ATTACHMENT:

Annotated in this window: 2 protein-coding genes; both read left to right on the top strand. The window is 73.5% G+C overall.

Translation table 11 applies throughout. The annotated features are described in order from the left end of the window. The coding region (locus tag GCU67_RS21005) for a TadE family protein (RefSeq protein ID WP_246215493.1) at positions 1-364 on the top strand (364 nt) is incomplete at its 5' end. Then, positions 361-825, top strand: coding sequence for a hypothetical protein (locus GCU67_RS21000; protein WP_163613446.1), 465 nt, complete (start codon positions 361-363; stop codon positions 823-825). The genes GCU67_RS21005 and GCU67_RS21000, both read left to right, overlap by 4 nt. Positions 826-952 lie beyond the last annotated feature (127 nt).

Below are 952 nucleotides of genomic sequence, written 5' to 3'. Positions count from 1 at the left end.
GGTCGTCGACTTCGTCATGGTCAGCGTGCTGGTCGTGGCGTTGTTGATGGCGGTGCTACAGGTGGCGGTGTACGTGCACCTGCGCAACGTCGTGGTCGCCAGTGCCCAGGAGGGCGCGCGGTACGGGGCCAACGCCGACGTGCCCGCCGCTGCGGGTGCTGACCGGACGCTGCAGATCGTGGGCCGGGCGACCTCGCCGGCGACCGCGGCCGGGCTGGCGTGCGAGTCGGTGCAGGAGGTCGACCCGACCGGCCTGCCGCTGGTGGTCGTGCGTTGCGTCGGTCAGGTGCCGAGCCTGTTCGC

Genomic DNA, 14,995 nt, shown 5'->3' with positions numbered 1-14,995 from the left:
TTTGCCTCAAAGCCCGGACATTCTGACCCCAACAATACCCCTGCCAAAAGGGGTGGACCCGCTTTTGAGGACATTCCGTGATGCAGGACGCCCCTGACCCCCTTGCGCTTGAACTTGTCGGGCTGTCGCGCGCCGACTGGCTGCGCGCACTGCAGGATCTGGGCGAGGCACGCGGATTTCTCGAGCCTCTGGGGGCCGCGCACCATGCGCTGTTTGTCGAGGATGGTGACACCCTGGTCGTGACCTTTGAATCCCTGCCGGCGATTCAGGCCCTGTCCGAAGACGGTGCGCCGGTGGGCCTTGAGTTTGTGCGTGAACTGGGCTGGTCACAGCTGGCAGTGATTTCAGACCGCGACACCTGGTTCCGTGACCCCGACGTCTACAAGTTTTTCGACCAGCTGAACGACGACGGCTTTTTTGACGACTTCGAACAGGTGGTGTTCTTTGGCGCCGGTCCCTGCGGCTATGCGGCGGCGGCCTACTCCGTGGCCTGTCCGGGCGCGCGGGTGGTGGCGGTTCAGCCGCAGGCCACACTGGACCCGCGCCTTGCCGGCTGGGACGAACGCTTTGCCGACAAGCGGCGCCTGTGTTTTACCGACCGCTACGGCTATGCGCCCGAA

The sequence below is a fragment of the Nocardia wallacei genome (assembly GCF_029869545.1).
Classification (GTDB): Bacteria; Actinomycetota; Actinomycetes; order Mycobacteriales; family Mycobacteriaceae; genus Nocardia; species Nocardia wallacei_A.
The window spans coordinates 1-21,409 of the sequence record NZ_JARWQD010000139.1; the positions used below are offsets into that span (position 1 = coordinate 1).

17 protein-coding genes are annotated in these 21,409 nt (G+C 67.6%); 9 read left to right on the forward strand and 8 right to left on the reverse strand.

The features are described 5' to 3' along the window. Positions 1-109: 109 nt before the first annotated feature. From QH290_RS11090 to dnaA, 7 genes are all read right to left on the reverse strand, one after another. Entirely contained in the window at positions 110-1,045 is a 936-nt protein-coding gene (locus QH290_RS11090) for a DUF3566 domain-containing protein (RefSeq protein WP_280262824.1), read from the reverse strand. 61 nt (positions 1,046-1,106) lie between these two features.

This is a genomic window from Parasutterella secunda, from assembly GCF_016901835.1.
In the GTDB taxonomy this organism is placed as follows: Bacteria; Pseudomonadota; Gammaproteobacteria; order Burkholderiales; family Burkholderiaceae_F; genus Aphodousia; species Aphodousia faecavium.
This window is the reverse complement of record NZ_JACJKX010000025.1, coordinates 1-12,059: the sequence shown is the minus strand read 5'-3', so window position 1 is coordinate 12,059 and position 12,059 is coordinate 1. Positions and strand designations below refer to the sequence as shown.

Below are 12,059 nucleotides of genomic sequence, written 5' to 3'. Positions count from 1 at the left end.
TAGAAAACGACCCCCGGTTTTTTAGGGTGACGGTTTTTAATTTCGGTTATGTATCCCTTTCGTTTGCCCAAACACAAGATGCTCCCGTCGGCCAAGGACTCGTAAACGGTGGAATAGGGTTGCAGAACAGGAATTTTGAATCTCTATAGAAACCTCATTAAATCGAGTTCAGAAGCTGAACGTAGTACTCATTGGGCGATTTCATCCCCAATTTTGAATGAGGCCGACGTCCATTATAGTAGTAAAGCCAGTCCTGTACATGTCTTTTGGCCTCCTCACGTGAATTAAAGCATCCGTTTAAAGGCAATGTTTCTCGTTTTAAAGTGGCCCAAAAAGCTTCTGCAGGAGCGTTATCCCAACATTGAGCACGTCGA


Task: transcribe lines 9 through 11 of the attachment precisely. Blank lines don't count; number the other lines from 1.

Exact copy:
The window spans coordinates 1-21,409 of the sequence record NZ_JARWQD010000139.1; the positions used below are offsets into that span (position 1 = coordinate 1).

17 protein-coding genes are annotated in these 21,409 nt (G+C 67.6%); 9 read left to right on the forward strand and 8 right to left on the reverse strand.

The features are described 5' to 3' along the window. Positions 1-109: 109 nt before the first annotated feature. From QH290_RS11090 to dnaA, 7 genes are all read right to left on the reverse strand, one after another. Entirely contained in the window at positions 110-1,045 is a 936-nt protein-coding gene (locus QH290_RS11090) for a DUF3566 domain-containing protein (RefSeq protein WP_280262824.1), read from the reverse strand. 61 nt (positions 1,046-1,106) lie between these two features.